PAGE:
That it is a hard place and a very responsible one is most true.  C. W. Adams says that the last words his brother said was at Chenango Forks, which was that if it continued to rain as it did then, that they should have trouble with land slides. The Conductor on the train was C. J. Waldron who says that he heard the engineer whistle down breaks once and that was all.
   The body of Engineer Adams was recovered about 1 P. M., and brought to Chas. H. Emens' undertaking rooms in this village.

Sunday, June 29, 2014


William H. Clark
The Cortland News, Friday, February 15, 1884.
A Narrow Escape.
   The Democratic party has had many a defeat in the last twenty-five years. In fact defeat has been the rule, and the rule, nationally speaking, has been without an exception. But it never had such a narrow escape from the charge of felony as last week, when it came near going to prison in a body.
   Times were getting dull in Cortland. We hadn't had a scandal in a month, and it had been nearly three months since the genius who presides over the Cortland Standard had pitched into anybody. Even the Standard block was being deserted for dullness, when the "gentleman from the peppermint district" conceived the brilliant idea of indicting the Democratic party!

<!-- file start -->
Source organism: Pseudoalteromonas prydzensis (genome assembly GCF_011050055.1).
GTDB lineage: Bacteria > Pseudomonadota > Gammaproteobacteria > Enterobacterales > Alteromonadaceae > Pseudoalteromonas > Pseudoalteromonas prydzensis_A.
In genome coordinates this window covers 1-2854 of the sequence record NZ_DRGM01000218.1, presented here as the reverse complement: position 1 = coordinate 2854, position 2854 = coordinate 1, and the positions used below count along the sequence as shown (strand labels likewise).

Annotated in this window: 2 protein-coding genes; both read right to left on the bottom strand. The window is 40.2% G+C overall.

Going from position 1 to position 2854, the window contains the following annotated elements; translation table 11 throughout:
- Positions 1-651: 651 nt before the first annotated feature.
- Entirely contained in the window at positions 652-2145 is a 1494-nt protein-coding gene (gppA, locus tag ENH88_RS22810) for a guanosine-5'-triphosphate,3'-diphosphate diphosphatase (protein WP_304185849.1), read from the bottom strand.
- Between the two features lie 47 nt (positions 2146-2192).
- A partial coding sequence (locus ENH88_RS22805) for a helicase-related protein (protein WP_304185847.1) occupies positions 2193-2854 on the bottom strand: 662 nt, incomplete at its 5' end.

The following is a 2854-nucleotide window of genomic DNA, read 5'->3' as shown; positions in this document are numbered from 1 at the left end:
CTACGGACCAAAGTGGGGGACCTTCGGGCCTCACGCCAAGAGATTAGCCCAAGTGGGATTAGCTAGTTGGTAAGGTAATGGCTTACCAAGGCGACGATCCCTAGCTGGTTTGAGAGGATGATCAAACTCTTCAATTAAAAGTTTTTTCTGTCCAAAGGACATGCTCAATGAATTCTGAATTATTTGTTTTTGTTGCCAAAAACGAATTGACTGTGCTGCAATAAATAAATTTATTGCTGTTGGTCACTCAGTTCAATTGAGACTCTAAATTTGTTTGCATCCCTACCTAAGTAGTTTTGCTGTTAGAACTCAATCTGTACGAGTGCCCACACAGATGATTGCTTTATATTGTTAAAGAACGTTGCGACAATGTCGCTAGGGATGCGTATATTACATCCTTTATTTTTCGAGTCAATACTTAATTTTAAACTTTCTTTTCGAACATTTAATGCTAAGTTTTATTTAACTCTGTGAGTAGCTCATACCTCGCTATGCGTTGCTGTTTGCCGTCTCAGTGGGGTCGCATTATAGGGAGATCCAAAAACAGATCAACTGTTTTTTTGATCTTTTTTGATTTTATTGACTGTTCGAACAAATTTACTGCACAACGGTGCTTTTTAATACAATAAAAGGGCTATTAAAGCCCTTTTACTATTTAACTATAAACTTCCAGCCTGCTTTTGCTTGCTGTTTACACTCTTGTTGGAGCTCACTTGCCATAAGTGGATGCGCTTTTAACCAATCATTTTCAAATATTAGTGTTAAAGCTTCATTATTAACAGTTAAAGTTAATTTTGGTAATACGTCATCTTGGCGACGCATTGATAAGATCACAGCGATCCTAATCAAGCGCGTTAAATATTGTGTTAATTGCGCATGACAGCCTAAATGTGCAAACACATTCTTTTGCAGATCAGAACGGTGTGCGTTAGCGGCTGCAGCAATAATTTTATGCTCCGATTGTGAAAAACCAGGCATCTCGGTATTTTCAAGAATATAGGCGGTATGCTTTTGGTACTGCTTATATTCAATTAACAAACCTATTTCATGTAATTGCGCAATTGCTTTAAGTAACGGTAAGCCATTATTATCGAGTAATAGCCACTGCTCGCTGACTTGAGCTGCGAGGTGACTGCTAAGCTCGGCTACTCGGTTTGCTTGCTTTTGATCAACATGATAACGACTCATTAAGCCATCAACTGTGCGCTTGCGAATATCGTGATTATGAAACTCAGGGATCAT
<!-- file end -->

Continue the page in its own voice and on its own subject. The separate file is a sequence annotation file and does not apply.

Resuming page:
So last week, with a copy of his paper in his hand, he proceeded to the grand jury room, where he had a few of his pals on the grand jury, and proceeded to cleanse the Augean stables. He told what he knew about the Democratic party, and probably some things he didn't know, and when he got through the Democratic party stood where every thing Clark has opposed in this town has always been left by him—away ahead.
   Clark got just four out of a full grand jury to vote against laying the whole matter, including himself, upon the table! What next!

Taylor Hall Block
   Town meeting next Tuesday.
   The Normal opened on Wednesday with very encouraging prospects.